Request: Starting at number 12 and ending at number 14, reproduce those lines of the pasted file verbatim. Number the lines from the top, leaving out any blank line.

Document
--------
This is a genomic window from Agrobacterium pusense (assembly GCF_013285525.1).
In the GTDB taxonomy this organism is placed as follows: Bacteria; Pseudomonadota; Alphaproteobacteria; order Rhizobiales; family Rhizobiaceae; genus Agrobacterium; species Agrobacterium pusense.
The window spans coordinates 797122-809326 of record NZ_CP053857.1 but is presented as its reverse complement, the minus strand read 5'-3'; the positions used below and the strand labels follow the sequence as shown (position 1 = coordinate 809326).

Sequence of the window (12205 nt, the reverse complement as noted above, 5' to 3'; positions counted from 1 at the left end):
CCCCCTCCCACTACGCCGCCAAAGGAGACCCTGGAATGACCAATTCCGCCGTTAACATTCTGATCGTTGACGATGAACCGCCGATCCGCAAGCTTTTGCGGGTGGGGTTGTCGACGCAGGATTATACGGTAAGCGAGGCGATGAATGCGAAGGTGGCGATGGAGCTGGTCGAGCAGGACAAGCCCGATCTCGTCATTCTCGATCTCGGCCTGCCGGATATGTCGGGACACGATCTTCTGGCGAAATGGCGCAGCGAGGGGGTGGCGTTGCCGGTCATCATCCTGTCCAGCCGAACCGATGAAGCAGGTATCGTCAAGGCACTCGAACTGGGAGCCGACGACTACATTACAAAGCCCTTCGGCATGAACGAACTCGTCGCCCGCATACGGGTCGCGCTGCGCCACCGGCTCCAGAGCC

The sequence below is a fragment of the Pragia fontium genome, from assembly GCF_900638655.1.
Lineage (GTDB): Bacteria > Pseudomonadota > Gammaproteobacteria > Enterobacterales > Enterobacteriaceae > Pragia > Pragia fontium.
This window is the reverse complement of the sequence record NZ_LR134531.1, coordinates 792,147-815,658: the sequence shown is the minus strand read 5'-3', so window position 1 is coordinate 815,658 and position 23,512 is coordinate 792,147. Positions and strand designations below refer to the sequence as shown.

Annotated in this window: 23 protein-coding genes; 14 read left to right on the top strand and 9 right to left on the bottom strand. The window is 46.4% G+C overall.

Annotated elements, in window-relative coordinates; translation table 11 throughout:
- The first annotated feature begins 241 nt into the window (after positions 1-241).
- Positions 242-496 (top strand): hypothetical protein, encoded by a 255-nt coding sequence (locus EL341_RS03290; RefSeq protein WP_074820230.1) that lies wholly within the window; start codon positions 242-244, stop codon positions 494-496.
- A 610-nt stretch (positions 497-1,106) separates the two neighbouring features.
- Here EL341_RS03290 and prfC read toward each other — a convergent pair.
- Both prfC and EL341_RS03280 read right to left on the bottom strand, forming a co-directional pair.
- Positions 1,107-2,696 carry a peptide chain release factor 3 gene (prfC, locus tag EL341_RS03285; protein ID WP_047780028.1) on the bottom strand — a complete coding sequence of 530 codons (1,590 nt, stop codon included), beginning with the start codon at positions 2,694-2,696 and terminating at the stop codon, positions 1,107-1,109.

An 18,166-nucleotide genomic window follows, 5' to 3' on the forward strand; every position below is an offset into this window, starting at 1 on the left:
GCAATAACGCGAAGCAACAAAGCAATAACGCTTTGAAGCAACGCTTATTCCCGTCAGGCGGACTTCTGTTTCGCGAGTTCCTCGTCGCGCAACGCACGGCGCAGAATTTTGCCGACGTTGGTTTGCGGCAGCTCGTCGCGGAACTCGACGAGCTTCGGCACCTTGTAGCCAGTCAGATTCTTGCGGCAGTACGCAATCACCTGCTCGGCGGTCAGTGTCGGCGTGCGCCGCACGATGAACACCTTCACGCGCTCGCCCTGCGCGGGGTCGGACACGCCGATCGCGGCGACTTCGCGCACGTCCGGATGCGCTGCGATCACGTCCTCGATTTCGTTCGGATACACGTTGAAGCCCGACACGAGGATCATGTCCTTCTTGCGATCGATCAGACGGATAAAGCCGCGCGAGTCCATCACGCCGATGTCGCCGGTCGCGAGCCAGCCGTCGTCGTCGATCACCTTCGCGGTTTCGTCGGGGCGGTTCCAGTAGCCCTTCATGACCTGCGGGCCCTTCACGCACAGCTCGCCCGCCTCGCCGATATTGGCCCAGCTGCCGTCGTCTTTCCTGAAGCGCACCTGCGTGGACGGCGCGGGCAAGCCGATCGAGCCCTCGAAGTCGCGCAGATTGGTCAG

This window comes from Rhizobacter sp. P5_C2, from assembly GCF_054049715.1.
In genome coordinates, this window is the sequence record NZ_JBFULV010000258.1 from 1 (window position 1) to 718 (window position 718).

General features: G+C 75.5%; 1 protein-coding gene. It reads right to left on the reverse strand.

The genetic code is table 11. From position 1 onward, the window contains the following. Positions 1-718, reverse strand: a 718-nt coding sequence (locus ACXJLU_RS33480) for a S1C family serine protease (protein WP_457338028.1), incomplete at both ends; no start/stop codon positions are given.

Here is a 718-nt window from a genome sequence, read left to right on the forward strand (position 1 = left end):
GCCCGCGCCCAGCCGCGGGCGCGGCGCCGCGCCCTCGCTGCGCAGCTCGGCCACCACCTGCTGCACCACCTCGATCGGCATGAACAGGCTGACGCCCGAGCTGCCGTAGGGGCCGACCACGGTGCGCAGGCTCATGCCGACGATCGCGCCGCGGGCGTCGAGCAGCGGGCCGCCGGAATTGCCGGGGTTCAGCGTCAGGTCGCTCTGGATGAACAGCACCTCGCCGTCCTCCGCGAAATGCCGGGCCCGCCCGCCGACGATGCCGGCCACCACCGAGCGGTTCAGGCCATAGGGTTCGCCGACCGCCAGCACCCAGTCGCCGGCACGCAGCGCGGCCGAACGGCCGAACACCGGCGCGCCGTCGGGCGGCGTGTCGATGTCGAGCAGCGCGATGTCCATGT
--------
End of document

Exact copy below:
- Positions 242-496 (top strand): hypothetical protein, encoded by a 255-nt coding sequence (locus EL341_RS03290; RefSeq protein WP_074820230.1) that lies wholly within the window; start codon positions 242-244, stop codon positions 494-496.
- A 610-nt stretch (positions 497-1,106) separates the two neighbouring features.
- Here EL341_RS03290 and prfC read toward each other — a convergent pair.